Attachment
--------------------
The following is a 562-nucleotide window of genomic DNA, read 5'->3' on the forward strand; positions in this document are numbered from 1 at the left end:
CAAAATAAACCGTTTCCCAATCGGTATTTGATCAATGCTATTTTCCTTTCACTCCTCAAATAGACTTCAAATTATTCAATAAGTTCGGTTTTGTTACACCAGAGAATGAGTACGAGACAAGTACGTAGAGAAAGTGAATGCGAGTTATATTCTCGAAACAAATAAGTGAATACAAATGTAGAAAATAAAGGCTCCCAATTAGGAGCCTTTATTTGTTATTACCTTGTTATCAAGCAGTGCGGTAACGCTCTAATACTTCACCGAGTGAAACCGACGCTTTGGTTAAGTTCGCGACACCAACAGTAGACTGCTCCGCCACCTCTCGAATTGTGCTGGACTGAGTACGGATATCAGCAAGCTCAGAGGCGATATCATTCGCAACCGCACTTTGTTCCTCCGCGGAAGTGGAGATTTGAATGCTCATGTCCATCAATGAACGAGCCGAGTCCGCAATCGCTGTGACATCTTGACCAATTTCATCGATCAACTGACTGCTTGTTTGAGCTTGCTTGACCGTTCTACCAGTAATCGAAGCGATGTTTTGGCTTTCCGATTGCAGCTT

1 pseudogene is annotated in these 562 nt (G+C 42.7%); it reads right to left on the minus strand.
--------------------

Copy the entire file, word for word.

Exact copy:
The following is a 562-nucleotide window of genomic DNA, read 5'->3' on the forward strand; positions in this document are numbered from 1 at the left end:
CAAAATAAACCGTTTCCCAATCGGTATTTGATCAATGCTATTTTCCTTTCACTCCTCAAATAGACTTCAAATTATTCAATAAGTTCGGTTTTGTTACACCAGAGAATGAGTACGAGACAAGTACGTAGAGAAAGTGAATGCGAGTTATATTCTCGAAACAAATAAGTGAATACAAATGTAGAAAATAAAGGCTCCCAATTAGGAGCCTTTATTTGTTATTACCTTGTTATCAAGCAGTGCGGTAACGCTCTAATACTTCACCGAGTGAAACCGACGCTTTGGTTAAGTTCGCGACACCAACAGTAGACTGCTCCGCCACCTCTCGAATTGTGCTGGACTGAGTACGGATATCAGCAAGCTCAGAGGCGATATCATTCGCAACCGCACTTTGTTCCTCCGCGGAAGTGGAGATTTGAATGCTCATGTCCATCAATGAACGAGCCGAGTCCGCAATCGCTGTGACATCTTGACCAATTTCATCGATCAACTGACTGCTTGTTTGAGCTTGCTTGACCGTTCTACCAGTAATCGAAGCGATGTTTTGGCTTTCCGATTGCAGCTT

1 pseudogene is annotated in these 562 nt (G+C 42.7%); it reads right to left on the minus strand.